Meanwhile, I was reading everything I could lay my hands on. In all, I acquired and read about 15 books as part of my research, and consulted another 12 that I had already acquired and read. These books addressed many elements that I put into the game: the mechanics of insurgency and coups d'etat, global power structures, and so forth.
Among these were The War Trap by Bruce Bueno de Mesquita, which presented a mathematical analysis of how countries get themselves sucked into wars. The ideas in this book suggested a great many algorithms, but in the end, I didn't use them. Nevertheless, reading the book proved beneficial to the project, as it clarified my thinking on a number of issues.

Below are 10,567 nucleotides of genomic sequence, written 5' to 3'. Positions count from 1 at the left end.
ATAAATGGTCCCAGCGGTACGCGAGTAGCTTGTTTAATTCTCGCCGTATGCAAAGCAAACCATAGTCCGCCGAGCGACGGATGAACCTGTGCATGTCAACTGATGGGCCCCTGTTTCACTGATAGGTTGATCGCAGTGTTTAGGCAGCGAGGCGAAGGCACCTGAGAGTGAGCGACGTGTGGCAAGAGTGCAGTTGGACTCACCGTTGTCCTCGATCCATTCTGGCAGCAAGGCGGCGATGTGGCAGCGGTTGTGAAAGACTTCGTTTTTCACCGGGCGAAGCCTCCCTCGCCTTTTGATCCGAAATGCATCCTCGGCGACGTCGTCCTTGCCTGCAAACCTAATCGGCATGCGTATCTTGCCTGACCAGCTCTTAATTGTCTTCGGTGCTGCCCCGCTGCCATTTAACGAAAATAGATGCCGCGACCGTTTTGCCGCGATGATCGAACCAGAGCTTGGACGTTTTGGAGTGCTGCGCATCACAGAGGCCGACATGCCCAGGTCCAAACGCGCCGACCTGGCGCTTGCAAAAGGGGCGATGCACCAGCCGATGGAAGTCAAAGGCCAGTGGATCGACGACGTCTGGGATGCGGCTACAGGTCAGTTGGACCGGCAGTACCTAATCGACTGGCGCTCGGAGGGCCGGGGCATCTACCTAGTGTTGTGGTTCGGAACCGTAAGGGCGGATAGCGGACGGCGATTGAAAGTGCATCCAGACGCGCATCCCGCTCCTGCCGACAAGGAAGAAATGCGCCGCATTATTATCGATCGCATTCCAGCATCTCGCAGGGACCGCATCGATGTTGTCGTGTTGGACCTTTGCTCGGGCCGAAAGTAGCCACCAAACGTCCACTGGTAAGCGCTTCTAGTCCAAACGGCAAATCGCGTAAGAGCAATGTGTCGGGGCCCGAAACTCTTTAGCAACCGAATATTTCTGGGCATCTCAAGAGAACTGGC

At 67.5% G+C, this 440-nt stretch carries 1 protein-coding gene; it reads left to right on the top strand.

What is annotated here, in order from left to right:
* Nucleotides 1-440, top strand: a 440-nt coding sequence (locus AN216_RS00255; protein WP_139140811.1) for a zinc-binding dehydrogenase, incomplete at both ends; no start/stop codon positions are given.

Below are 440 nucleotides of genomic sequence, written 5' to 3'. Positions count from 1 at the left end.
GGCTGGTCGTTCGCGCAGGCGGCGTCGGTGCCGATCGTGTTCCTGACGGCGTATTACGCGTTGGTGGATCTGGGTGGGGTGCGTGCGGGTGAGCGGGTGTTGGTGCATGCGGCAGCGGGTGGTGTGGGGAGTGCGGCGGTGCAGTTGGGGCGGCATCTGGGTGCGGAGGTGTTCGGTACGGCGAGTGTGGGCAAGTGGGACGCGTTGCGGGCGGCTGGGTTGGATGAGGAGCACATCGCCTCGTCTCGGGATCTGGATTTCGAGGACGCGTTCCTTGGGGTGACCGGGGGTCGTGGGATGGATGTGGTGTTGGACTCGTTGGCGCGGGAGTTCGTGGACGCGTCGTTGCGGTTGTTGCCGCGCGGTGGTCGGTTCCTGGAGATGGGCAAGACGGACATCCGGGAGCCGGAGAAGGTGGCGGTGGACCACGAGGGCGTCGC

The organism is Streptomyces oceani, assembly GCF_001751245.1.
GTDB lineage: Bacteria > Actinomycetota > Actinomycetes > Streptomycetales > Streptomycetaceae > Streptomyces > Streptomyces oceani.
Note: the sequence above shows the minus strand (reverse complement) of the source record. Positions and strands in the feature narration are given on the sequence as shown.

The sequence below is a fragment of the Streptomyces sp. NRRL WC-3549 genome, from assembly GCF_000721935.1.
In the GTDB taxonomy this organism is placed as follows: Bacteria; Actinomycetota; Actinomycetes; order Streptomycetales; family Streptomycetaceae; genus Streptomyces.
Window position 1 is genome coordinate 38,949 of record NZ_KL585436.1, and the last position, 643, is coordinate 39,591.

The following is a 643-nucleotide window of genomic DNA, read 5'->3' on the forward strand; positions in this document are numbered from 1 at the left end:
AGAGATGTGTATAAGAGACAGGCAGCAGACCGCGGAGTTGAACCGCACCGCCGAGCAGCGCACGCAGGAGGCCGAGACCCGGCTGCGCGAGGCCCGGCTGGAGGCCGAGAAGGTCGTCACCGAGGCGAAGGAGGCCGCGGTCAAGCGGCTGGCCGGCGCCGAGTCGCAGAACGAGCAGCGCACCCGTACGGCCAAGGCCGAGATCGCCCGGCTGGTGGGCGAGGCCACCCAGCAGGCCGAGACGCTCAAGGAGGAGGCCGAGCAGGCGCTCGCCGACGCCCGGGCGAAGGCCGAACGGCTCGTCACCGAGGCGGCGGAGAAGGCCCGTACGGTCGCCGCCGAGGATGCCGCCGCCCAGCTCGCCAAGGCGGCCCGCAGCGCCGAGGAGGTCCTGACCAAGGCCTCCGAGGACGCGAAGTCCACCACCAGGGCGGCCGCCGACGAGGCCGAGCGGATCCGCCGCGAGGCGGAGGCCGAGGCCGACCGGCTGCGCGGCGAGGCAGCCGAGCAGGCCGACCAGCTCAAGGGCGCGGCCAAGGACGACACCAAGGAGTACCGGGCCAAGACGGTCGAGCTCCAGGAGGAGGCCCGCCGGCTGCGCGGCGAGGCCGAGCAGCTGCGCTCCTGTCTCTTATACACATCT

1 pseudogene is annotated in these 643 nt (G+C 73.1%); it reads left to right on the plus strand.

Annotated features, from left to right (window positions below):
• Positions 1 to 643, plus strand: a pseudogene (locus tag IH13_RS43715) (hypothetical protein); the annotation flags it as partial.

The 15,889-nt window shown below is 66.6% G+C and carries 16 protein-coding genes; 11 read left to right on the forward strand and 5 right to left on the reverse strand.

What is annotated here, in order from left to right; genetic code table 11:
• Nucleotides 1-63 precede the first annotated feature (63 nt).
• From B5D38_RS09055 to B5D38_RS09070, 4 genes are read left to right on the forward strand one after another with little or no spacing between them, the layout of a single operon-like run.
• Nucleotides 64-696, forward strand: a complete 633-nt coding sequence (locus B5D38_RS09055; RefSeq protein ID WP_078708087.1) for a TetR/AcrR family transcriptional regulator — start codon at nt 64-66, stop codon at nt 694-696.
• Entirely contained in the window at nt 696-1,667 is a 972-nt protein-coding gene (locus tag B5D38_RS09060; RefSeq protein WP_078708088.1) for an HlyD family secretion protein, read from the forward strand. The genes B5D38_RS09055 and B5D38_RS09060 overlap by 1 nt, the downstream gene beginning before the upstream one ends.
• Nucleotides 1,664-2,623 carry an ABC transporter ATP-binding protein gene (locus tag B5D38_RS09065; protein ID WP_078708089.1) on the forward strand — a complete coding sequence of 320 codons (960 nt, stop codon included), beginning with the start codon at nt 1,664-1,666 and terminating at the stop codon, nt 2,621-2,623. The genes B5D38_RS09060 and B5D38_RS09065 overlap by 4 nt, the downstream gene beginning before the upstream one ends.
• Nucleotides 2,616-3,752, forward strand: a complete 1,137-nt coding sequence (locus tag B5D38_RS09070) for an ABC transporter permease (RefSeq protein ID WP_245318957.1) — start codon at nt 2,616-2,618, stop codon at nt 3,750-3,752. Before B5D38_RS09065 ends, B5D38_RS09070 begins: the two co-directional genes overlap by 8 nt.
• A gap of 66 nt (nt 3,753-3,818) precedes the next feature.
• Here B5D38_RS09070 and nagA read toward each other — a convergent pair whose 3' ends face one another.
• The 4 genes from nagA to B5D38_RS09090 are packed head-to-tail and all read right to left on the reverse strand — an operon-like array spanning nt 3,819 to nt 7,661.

Also useful was Essence of Decision: Explaining the Cuban Missile Crisis, by Graham T. Allison. This book brought home to me the dramatic nature of superpower confrontation, and was the inspiration for what eventually became the Crisis feature in the game.
Not all of the books were directly useful to the creation of the game; indeed, there was very little that I found that I could simply lift out of the book and insert into the game. But all that reading stimulated my thinking on the problems of the design; ultimately, I think that it was an important factor in the overall success of the game.